// Colours

Auroral colours are from forbidden transitions, transitions or mechanisms in spectroscopy that have minimal or close to no probability of occurring on Earth. Spectroscopy analyses light and measures emitted or absorbed wavelengths to determine the substances emitting or absorbing light. Spectral measurements of aurora were first taken in 1866-67 (by Swedish physicist Ångström), and showed that aurora produced a line spectrum – specific bands of colour – and not a continuous blend of hues. This established that, rather than reflecting light from the sun aurora shone with its own light.  Forbidden transitions have only been observed in extremely low-density gases and plasmas in outer space or the upper atmosphere. Therefore the colours did not match any known element, and the identified lines were attributed names like Aurorium and Geocoronium (see Naming).

The atoms and molecules emitting the auroral light were later (1925) recognised as oxygen and nitrogen. Green is the most common colour. Red, purple, pink and blue are generally to be seen during bigger solar storms. Other gases in the atmosphere (such as hydrogen and helium) also become excited and emit light. While these wavelengths are outside of the range of human vision, photographic film and digital cameras often record this broader range of blue and purple hues (P for Posthuman perception). Another reason why we see more green aurora than red and blue is that the human eye is more sensitive to green, particularly at night when eyes are sensitive to low-intensity light only in black and white. This is also why witnesses often report white auroras.

// Communication, Commons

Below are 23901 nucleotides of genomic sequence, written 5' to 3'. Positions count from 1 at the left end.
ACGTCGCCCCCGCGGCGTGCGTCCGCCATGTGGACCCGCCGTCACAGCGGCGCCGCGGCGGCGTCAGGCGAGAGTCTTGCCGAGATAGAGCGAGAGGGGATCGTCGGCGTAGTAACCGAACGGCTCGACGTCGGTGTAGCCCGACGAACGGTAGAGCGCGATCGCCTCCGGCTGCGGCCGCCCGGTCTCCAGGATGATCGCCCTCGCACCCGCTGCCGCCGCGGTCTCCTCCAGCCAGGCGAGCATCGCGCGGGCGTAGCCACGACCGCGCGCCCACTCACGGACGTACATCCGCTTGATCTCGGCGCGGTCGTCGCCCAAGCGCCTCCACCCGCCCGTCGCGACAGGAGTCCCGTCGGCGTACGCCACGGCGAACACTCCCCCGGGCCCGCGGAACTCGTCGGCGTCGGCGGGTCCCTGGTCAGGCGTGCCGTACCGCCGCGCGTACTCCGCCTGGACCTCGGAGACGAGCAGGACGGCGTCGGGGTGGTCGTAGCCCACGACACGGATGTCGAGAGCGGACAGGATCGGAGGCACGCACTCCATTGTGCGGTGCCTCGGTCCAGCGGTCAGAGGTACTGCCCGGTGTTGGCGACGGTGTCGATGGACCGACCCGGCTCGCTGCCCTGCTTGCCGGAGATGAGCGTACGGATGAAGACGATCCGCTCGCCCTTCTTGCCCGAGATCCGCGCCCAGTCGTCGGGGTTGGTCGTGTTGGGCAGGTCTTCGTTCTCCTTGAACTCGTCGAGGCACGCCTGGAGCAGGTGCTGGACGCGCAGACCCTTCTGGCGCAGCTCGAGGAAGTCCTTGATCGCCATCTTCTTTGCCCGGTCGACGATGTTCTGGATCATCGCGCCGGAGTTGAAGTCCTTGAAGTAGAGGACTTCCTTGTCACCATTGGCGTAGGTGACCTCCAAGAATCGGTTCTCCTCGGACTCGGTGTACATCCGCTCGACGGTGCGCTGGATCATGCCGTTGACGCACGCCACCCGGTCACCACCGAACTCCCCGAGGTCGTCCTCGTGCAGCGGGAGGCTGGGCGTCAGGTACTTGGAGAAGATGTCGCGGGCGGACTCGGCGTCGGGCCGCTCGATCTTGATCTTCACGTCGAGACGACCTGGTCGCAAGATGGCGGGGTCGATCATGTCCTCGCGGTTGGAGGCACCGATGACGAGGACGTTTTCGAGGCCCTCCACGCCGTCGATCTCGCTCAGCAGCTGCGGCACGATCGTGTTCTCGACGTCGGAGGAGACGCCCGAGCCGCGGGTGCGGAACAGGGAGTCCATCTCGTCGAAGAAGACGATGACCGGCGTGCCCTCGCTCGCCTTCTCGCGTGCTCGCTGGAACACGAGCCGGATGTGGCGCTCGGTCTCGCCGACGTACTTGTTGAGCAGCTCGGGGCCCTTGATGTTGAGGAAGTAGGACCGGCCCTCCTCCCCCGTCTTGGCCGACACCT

The auroral colours are visible manifestations of a much broader electromagnetic spectrum, including radio waves, microwaves, gamma rays and x-rays. The ionosphere – an electrically active region of the upper atmosphere that acts as a natural buffer zone bouncing back electronic signals from the earth – played a crucial role in revealing the existence of this spectrum, notably what we call the airwaves or the radio frequencies, and also came to play a critical role in establishing modern long-distance communication. Even so, unlike the science of colours driven by romantic curiosity and enlightenment, much of what we know about the electromagnetic spectrum as well as its spaces of propagation, is achieved through the intrinsic entanglements of science, militarisation and commercialisation. Starting with transatlantic wireless radio, the electromagnetic spectrum has become the medium of the information age and the conduit of global communication and economy. This has positioned Earth’s electromagnetosphere – a life-support system central for the maintenance of life as we know it (see Ecology) – as an invisible resource to be managed and regulated, colonised and exploited, initially for military purposes, state-control and policing, and increasingly for commercial profit. As a result, most of the airwaves useful for telecommunications are exclusively licensed, legally supervised and their use is highly sanctioned; although being a cosmic common, its ‘improper’ use can be treated as theft or an act of terrorism.